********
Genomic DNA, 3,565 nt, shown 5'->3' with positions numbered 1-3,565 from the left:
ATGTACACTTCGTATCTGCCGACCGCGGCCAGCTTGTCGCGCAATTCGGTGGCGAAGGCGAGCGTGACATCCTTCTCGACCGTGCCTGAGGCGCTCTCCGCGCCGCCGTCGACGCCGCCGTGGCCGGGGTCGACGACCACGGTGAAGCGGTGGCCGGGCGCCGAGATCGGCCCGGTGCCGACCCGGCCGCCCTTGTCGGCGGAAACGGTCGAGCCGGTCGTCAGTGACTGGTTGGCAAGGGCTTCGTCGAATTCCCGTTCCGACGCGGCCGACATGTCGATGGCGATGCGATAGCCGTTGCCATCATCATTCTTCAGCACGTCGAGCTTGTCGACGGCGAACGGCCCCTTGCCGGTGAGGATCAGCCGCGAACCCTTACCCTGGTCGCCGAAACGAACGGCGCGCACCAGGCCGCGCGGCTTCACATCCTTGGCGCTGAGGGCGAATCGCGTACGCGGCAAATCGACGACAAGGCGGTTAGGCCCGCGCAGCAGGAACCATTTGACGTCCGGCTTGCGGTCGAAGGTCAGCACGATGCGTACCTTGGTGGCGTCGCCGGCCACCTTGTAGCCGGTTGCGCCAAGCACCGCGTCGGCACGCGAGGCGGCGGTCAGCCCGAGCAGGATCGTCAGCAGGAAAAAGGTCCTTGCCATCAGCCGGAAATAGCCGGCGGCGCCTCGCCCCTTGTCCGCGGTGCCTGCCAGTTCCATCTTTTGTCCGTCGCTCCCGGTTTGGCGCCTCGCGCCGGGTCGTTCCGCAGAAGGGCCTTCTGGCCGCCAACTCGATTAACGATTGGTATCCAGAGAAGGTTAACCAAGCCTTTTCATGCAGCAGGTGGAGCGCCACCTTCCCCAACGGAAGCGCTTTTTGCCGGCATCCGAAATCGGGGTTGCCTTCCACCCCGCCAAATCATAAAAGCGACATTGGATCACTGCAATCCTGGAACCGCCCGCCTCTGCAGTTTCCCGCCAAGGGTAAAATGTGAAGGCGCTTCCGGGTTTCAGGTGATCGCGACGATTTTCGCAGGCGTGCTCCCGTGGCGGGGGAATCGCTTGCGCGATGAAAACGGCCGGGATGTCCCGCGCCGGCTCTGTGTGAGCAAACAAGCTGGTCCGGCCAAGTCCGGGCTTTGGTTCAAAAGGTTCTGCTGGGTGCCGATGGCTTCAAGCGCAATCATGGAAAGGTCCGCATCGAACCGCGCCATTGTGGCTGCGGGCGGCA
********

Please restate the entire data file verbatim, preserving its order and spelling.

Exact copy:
Genomic DNA, 3,565 nt, shown 5'->3' with positions numbered 1-3,565 from the left:
ATGTACACTTCGTATCTGCCGACCGCGGCCAGCTTGTCGCGCAATTCGGTGGCGAAGGCGAGCGTGACATCCTTCTCGACCGTGCCTGAGGCGCTCTCCGCGCCGCCGTCGACGCCGCCGTGGCCGGGGTCGACGACCACGGTGAAGCGGTGGCCGGGCGCCGAGATCGGCCCGGTGCCGACCCGGCCGCCCTTGTCGGCGGAAACGGTCGAGCCGGTCGTCAGTGACTGGTTGGCAAGGGCTTCGTCGAATTCCCGTTCCGACGCGGCCGACATGTCGATGGCGATGCGATAGCCGTTGCCATCATCATTCTTCAGCACGTCGAGCTTGTCGACGGCGAACGGCCCCTTGCCGGTGAGGATCAGCCGCGAACCCTTACCCTGGTCGCCGAAACGAACGGCGCGCACCAGGCCGCGCGGCTTCACATCCTTGGCGCTGAGGGCGAATCGCGTACGCGGCAAATCGACGACAAGGCGGTTAGGCCCGCGCAGCAGGAACCATTTGACGTCCGGCTTGCGGTCGAAGGTCAGCACGATGCGTACCTTGGTGGCGTCGCCGGCCACCTTGTAGCCGGTTGCGCCAAGCACCGCGTCGGCACGCGAGGCGGCGGTCAGCCCGAGCAGGATCGTCAGCAGGAAAAAGGTCCTTGCCATCAGCCGGAAATAGCCGGCGGCGCCTCGCCCCTTGTCCGCGGTGCCTGCCAGTTCCATCTTTTGTCCGTCGCTCCCGGTTTGGCGCCTCGCGCCGGGTCGTTCCGCAGAAGGGCCTTCTGGCCGCCAACTCGATTAACGATTGGTATCCAGAGAAGGTTAACCAAGCCTTTTCATGCAGCAGGTGGAGCGCCACCTTCCCCAACGGAAGCGCTTTTTGCCGGCATCCGAAATCGGGGTTGCCTTCCACCCCGCCAAATCATAAAAGCGACATTGGATCACTGCAATCCTGGAACCGCCCGCCTCTGCAGTTTCCCGCCAAGGGTAAAATGTGAAGGCGCTTCCGGGTTTCAGGTGATCGCGACGATTTTCGCAGGCGTGCTCCCGTGGCGGGGGAATCGCTTGCGCGATGAAAACGGCCGGGATGTCCCGCGCCGGCTCTGTGTGAGCAAACAAGCTGGTCCGGCCAAGTCCGGGCTTTGGTTCAAAAGGTTCTGCTGGGTGCCGATGGCTTCAAGCGCAATCATGGAAAGGTCCGCATCGAACCGCGCCATTGTGGCTGCGGGCGGCA